You might not think a lot about how your air conditioner works, but it needs refrigerant to keep your home cool. This refrigerant is bound by environmental rules, as it contains chemicals.
Based on when your air conditioner was added to your home, it may use R-22, R-410A or R-32 refrigerant. We’ll review the differences and which air conditioner refrigerants are being phased out in Phoenix, as well as how these phaseouts have on influence on you.
What’s R-22 and Why Is It Phased Out?
If your air conditioner was added before 2010, it likely has Freon®. You can discover if your air conditioner contains it by reaching us at 602-789-3315. You can also look at the name plate on your air conditioner condenser, which is located outside your house. This sticker will include details on what type of refrigerant your AC has.
Freon, which is also referred to as R-22, has chlorine. Scientists consider R-22 to be harmful to the earth’s ozone layer and one that results in global warming. The Environmental Protection Agency, which manages refrigerants in the United States, banned its production and import in January 2020.
I Have a R-22 Air Conditioner. Should I Replace It?
It differs. If your air conditioning is running fine, you can continue to run it. With routine air conditioner maintenance, you can expect your AC to last around 15–20 years. However, the Department of Energy says that substituting a 10-year-old air conditioner could save you 20–40% on annual cooling expenses!
If you don’t install a new air conditioner, it might lead to difficulties if you have to have air conditioning repair later on, specifically for refrigerant. Repairs can be more expensive, because only limited amounts of recycled and reclaimed R-22 is on hand.
With the phaseout of R-22, a lot of new air conditioners now use Puron®. Also called R-410A, this refrigerant was created to keep the ozone layer in good shape. Since it calls for a different pressure level, it isn’t compatible with air conditioners that use R-22 for cooling.
However, Puron still has the likelihood to contribute to global warming. As a result, it might also ultimately be phased out. Although it hasn’t been mandated yet for residential air conditioners, it’s anticipated sometime this decade.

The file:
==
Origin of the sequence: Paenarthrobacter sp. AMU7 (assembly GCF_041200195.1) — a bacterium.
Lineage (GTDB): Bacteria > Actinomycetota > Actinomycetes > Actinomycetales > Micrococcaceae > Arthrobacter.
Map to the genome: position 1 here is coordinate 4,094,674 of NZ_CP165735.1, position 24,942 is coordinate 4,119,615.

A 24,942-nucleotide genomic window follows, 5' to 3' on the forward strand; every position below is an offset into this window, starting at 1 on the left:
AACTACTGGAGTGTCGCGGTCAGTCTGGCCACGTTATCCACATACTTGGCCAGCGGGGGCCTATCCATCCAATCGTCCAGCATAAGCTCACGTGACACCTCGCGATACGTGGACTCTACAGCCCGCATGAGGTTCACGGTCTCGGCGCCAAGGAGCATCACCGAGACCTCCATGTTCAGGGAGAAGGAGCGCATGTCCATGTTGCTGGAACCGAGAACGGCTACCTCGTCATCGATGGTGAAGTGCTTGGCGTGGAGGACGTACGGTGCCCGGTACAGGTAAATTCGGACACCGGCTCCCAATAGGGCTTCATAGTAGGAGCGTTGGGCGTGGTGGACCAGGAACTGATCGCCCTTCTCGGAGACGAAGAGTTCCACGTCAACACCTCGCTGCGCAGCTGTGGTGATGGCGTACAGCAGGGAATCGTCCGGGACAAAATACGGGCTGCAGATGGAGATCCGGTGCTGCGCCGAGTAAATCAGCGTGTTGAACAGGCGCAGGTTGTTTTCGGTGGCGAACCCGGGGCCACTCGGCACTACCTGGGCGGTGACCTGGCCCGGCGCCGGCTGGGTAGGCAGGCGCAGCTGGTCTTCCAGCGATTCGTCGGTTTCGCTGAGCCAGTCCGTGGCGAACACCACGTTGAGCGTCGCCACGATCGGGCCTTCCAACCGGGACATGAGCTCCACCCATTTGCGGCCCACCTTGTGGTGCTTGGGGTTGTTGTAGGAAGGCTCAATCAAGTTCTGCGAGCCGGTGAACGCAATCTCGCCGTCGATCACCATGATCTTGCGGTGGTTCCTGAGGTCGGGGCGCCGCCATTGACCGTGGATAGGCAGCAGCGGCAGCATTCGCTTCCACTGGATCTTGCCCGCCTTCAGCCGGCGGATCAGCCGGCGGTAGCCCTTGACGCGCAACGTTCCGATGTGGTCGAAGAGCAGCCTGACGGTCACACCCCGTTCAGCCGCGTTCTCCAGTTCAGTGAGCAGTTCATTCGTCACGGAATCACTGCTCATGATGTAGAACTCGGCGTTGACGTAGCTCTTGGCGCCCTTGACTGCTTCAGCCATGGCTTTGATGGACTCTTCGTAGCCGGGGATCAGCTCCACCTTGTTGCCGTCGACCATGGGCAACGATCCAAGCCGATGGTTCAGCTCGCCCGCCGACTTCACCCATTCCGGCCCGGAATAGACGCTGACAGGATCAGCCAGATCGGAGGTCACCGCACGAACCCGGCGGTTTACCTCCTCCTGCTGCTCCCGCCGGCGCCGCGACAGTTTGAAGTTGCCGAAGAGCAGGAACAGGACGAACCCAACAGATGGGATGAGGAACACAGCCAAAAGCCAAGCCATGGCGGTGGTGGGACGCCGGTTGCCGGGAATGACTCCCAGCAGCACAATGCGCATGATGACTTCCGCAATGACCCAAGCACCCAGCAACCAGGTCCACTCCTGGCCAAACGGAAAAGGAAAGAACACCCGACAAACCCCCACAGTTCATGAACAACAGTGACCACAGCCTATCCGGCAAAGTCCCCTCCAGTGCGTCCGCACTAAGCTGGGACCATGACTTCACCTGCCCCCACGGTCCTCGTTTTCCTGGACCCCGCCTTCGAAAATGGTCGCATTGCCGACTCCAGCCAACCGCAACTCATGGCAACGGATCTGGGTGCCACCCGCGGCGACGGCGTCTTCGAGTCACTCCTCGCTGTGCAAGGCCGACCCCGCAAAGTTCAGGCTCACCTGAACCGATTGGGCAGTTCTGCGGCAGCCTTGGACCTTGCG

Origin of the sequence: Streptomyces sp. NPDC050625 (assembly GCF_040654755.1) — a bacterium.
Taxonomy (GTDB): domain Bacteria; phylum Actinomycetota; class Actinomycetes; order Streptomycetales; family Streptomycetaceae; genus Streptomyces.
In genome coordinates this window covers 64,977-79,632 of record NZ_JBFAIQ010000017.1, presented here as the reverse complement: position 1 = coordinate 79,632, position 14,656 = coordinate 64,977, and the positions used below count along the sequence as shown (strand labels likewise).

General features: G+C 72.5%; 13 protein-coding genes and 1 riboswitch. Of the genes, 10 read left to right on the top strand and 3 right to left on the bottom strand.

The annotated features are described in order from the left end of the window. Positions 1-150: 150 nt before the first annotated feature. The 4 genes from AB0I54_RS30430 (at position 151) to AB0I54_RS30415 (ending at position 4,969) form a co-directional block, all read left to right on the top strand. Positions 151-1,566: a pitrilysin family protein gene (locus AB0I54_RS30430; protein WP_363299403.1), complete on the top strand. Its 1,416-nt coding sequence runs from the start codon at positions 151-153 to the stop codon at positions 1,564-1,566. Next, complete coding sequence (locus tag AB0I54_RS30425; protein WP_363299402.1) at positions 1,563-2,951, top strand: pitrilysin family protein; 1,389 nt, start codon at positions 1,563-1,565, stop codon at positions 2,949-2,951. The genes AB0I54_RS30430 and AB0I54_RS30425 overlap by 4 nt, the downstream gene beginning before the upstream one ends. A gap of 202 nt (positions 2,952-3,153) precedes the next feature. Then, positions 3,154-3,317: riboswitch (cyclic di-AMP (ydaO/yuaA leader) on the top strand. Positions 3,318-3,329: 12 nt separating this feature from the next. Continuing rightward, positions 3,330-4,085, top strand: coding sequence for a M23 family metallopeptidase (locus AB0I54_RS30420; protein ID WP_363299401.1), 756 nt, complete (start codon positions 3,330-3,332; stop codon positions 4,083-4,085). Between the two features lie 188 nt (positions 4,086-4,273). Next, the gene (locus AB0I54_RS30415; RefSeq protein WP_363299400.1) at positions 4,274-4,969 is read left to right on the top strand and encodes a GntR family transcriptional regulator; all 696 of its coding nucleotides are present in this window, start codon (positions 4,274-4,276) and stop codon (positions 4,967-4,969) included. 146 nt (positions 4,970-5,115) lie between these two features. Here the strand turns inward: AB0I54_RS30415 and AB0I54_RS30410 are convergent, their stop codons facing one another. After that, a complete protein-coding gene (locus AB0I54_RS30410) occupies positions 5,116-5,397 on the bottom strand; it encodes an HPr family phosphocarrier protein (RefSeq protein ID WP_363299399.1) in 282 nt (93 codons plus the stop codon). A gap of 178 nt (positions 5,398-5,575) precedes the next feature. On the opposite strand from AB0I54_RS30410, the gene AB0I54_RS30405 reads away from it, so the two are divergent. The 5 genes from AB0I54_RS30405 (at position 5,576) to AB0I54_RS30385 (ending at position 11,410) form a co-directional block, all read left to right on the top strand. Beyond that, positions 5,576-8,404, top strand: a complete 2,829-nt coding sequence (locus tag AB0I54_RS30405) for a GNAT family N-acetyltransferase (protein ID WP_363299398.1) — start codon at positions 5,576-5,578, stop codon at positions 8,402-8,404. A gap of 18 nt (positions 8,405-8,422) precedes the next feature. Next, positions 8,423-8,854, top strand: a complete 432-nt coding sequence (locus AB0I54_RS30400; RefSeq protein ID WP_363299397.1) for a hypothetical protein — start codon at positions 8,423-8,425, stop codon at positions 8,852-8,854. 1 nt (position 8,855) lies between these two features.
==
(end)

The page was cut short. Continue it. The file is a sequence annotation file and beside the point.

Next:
What Refrigerant Will Take the Place of R-410A?
In preparation of the end, some manufacturers have started using R-32 in new air conditioners. This refrigerant is classified low for global warming possibility—around one-third less than R-410A. And it also reduces energy expenditure by around 10%, according to the Intergovernmental Panel on Climate Change’s Fourth Assessment Report. That’s savings that may be passed on to you through your cooling expenses.
Dial One Mears Air Conditioning & Heating Inc Can Provide Support with All Your Air Conditioning Needs
In summary, the changes to air conditioner refrigerant probably won’t concern you greatly until you need repairs. But as we discussed previously, repairs connected to refrigerant might be more expensive because of the restricted amounts on hand.
Aside from that, your air conditioner typically breaks down at the worst time, frequently on the hottest day when we’re getting a lot of other requests for AC repair.
If your air conditioner requires a discontinued refrigerant or is getting old, we recommend upgrading to a new, energy-efficient air conditioner. This delivers a stress-free summer and might even decrease your cooling expenses, especially if you select an ENERGY STAR®-rated air conditioner. Plus, Dial One Mears Air Conditioning & Heating Inc provides many financing options to make your new air conditioner fit your budget. Contact us at 602-789-3315 to begin today with a free estimate.